A quadriplegic passenger is suing Delta Air Lines and Aeromexico over allegations that airline staff dropped her as they tried to transfer her from the airplane seat to her wheelchair, causing severe injury that required an extended stay in the hospital and surgery that racked up a medical bill of more than $400,000.
Yesenia Compean filed a lawsuit in an Atlanta district court last week and is claiming damages under the Montreal Convention – an international treaty that makes airlines liable for injuries sustained by passengers, as well as property damage and lost baggage during cross-border flights.
As a disabled traveler, Yesenia says she put her trust in Delta and Aeromexico to get her and her wheelchair safely to Tampico on a journey that started in Atlanta with a connection in Mexico City in March 2022.
The journey started off without a hitch, and Yesenia was safely transferred to the airplane seat while her electric wheelchair was handed over to Delta to put in the cargo hold of the plane, as is standard practice.
On arrival in Mexico City, however, Yesenia says the staff Delta employed to transfer her from the airplane seat to a wheelchair failed to take ‘reasonable care’ and ended up dropping her onto the floor of the airplane aisle, causing severe injury to her skin and buttocks.
Yesenia says she sustained even more injuries as the hapless staff continued to transfer her to a temporary wheelchair.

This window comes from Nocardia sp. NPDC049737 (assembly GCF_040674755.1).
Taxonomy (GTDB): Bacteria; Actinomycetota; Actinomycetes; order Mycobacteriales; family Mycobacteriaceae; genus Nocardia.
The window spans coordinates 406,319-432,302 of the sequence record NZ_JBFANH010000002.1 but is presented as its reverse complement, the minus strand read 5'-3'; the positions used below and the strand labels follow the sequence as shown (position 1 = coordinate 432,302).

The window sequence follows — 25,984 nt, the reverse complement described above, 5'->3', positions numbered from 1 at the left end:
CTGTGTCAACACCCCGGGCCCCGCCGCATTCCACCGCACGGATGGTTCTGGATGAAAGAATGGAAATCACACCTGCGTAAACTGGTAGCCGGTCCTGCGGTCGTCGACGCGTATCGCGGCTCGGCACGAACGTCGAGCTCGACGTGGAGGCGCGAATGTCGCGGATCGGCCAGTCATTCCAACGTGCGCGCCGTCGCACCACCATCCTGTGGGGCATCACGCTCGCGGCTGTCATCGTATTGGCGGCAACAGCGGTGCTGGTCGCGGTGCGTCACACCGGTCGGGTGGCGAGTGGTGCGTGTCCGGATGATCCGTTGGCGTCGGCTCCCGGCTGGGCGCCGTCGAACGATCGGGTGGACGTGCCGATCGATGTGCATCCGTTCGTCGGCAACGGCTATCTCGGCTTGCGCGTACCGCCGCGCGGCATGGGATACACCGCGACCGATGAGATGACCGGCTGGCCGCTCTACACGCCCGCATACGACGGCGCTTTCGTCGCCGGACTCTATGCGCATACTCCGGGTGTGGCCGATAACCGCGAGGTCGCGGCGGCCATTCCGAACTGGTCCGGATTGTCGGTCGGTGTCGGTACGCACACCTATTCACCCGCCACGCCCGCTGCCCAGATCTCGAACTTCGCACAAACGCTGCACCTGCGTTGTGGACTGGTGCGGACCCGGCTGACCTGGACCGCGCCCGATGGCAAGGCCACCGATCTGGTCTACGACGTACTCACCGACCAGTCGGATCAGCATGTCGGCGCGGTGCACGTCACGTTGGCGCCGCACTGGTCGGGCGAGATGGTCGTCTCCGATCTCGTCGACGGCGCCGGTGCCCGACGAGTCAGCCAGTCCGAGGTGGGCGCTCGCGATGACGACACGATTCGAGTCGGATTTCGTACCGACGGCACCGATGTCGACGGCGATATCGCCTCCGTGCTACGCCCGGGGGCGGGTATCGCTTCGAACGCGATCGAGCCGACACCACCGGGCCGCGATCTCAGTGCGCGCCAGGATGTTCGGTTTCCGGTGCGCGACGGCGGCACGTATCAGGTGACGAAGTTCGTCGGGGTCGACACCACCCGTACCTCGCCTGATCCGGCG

Nonetheless, Yesenia was able to continue her journey to Tampico only to then find that her electric wheelchair had been ‘extensively damaged’. It’s not known at what stage of the journey the wheelchair was damaged.
Many disabled travelers use bespoke custom-built wheelchairs, and needing to use a temporary loan wheelchair while repairs are carried out on their own mobility device can not only be uncomfortable but also cause injury and long-term health issues.
The US Department of Transportation has reported a dramatic increase in the number of disability-related air travel complaints, with 356 complaints filed in the first two months of 2023 – a 57% increase in the number of complaints the department received in the same period in 2022.
For the first nine months of 2023, Delta was the second-best US airline in handling wheelchairs and scooters, reporting a mishandled rate of just 0.69 per 100 wheelchairs enplaned.
In comparison, the worst offender, Spirit Airlines, had a mishandled rate of 5.83.
Mateusz Maszczynski honed his skills as an international flight attendant at the most prominent airline in the Middle East and has been flying throughout the COVID-19 pandemic for a well-known European airline. Matt is passionate about the aviation industry and has become an expert in passenger experience and human-centric stories. Always keeping an ear close to the ground, Matt's industry insights, analysis and news coverage is frequently relied upon by some of the biggest names in journalism.